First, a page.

This Holey Dollar was struck from a silver dollar dated 1789 and depicts the portrait of the deceased monarch King Charles III, who died one year earlier, in 1788. It also features the legend Carolus IV, to acknowledge the new monarch.
This Holey Dollar is one of only eight privately held examples that depict the portrait of Charles III and the legend Carolus IV and is one of the rarest types of Holey Dollars.
The mints of the Spanish colonies were prolific producers of silver coinage. Eager to maintain production of silver coins to flow into Spanish coffers, a Royal decree granted the colonial mints the right to continue striking coins with the portrait of the deceased King Charles III. The legend was however amended to the non-traditional Carolus IV to acknowledge the new monarch Charles IIII.
In 1791, the official portrait of Charles IIII appeared on the Spanish Silver Dollar for the first time and the legend reverted to the traditional format of Charles IIII.
This Holey Dollar chronicles the limitations of communications in this era and the challenges of the colonial mints wishing to maintain silver coin production while at the same time observing the currency protocols necessitated for the passing of a monarch.
This particular Holey Dollar was photographed and detailed in Spalding’s book ‘The World of the Holey Dollar’. It was highly regarded by Spalding to the extent that it was featured in his book, in the chapter titled ‘The Top Dollars’, page 210.
It also is photographed and referenced as 1789/2 in the Mira Noble book ‘The Holey Dollars of New South Wales’ published in 1988.
Philip Spalding was passionate about Australia’s first coin, the 1813 Holey Dollar. And he owned many examples.
His passion however extended far beyond ownership. He authored what is still to this day regarded as the ultimate reference on the history of Australia’s Holey Dollar. Published in 1973, ‘The World of the Holey Dollar’ is viewed as his greatest legacy.
His contributions to the industry, and the nation, was further evidenced with a donation to the State Library of New South Wales of one of the finest pieces from his collection. The coin was the very famous Charles IIII Seville Mint Holey Dollar. It is one of only two Holey Dollars that has ties to the mint in Seville, Spain.
The narrative of the 1813 Holey Dollar, is as much about the Spanish Empire, as it is about Governor Macquarie’s attempt to introduce Australia’s first circulating coinage. It is a story that takes us on a journey through time and across continents.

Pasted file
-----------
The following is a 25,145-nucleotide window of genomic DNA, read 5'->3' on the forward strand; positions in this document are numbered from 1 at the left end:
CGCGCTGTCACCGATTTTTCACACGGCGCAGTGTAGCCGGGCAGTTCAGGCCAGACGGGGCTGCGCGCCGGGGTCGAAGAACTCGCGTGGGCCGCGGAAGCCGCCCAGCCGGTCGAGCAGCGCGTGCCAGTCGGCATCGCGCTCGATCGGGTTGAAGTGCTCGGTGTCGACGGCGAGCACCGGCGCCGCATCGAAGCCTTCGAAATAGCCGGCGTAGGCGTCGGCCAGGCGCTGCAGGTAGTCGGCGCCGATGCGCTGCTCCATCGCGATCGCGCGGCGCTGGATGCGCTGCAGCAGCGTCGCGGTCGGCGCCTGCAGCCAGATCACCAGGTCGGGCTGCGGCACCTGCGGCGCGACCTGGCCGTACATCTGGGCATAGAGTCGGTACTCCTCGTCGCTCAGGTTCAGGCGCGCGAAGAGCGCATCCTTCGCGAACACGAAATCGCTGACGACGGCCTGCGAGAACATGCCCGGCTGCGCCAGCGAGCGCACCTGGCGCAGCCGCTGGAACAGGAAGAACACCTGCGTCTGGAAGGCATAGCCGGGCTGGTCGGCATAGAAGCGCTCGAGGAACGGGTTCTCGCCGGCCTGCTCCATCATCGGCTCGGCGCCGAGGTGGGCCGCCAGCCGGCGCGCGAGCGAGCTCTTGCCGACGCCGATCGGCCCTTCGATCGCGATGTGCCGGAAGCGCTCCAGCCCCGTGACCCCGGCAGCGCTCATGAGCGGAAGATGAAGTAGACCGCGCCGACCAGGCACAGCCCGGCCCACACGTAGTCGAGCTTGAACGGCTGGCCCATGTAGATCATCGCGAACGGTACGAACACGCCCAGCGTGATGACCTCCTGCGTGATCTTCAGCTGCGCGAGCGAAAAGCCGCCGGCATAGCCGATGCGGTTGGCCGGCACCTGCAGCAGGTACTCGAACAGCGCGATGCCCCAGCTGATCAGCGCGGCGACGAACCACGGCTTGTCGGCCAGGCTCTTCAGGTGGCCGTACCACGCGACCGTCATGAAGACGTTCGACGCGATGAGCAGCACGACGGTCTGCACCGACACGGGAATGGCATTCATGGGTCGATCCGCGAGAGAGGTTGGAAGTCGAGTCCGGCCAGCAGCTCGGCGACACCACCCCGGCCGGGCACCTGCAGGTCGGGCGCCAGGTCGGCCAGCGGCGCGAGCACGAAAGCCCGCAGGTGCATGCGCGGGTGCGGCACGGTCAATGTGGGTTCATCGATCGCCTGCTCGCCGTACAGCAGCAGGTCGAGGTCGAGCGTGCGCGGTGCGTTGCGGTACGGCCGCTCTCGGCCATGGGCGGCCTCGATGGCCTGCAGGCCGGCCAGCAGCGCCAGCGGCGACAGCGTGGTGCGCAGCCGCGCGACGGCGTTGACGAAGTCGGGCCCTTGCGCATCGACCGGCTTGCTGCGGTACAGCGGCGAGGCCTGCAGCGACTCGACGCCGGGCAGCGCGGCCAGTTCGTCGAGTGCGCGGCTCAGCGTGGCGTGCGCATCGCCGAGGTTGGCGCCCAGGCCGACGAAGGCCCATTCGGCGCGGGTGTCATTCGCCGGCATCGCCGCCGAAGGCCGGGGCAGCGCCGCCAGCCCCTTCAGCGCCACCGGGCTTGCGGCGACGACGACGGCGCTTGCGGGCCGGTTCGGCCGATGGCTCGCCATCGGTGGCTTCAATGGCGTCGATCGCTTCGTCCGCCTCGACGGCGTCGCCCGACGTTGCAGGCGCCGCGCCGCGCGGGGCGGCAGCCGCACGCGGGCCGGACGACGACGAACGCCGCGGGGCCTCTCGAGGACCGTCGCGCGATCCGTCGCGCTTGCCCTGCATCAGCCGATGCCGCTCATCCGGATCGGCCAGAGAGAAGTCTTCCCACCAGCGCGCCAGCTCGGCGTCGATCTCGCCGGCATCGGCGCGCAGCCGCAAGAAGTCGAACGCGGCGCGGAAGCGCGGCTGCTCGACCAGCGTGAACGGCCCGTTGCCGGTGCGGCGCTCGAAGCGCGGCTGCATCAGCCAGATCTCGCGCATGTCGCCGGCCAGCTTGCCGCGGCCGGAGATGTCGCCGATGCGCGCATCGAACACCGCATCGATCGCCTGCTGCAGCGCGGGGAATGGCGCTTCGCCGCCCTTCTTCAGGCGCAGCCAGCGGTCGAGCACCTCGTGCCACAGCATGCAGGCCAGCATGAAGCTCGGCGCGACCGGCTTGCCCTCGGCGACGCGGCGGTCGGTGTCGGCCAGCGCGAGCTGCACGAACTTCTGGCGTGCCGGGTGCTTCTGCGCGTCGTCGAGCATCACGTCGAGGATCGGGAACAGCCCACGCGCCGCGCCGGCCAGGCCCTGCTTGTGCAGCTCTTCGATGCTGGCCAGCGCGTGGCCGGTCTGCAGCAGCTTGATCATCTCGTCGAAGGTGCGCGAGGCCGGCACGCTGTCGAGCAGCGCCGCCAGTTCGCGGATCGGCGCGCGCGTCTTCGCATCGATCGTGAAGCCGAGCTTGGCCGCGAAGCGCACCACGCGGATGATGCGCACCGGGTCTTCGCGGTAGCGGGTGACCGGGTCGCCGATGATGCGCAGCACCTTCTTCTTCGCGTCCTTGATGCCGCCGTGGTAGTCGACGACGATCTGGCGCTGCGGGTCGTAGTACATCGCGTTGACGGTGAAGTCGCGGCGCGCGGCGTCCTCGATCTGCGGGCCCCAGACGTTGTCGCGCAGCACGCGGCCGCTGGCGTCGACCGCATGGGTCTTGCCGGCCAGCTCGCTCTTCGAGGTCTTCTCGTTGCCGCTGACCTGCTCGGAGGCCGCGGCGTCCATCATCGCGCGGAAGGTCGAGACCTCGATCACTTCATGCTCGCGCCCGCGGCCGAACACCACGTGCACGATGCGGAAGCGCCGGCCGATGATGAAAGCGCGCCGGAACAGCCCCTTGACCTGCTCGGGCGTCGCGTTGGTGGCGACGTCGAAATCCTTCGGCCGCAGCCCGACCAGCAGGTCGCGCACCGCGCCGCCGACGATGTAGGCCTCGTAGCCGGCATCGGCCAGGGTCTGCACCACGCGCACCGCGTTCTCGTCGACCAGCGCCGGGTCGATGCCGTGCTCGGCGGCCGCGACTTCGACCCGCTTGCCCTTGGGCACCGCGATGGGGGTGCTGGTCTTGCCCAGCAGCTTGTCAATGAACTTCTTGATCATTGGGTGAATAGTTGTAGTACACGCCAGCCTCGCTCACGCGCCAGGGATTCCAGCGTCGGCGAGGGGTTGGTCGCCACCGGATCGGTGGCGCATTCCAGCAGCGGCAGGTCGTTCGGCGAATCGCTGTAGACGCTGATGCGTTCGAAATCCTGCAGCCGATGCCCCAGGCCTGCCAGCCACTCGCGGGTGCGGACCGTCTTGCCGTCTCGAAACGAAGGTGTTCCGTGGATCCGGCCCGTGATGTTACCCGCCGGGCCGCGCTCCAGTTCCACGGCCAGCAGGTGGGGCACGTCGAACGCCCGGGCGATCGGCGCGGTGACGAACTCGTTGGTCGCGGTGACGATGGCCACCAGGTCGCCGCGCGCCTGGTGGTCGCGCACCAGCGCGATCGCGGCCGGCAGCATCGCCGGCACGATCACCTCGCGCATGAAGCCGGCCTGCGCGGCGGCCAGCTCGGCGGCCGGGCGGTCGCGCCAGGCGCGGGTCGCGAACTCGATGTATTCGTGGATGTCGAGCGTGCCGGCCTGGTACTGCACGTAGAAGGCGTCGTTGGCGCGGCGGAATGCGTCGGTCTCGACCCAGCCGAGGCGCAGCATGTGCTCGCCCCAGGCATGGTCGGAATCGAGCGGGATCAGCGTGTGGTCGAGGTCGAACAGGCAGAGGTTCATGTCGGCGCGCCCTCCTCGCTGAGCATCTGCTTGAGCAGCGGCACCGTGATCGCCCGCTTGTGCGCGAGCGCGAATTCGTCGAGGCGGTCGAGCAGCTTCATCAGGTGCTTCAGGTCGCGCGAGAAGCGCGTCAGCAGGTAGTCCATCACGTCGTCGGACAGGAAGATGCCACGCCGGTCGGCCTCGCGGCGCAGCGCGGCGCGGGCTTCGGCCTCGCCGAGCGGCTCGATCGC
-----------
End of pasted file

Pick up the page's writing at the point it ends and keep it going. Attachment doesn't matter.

The Holey Dollar, and let’s not forget its partner the Dump, are Australia’s first coins. Both were created in 1813 and involved a two part minting process. The first part of the process occurred when convicted forger William Henshall cut a hole in the centre of 40,000 Spanish Dollars, imported by Governor Lachlan Macquarie.
In so doing Henshall created two pieces of silver out of each single dollar: the first piece having a donut configuration and the second the inner circular disc that was punched out of the centre of the donut.
The second phase of the minting process required Henshall to officially over-stamp the two pieces of silver with the date, 1813, the value and the issuing authority of New South Wales.
This was the point at which the two pieces of the mutilated silver dollar were converted into the Holey Dollar and Dump and became Australia’s very first coins.
Macquarie wasn’t fussy about his shipment of 40,000 Spanish silver dollars. No protocols were set down for their quality or their dates. Nor did he care whether they were minted in Spain or the Spanish colonies of Mexico, Peru or Bolivia.
The silver dollars imported by Macquarie, and ultimately the Holey Dollars that were created from them, chart the course of the Spanish monarchs commencing with Ferdinand VI, Charles III, Charles IIII, Ferdinand VII including the tumultuous period when Ferdinand VII exited the throne in 1808 to be replaced by Joseph Bonaparte, brother of Napoleon Bonaparte.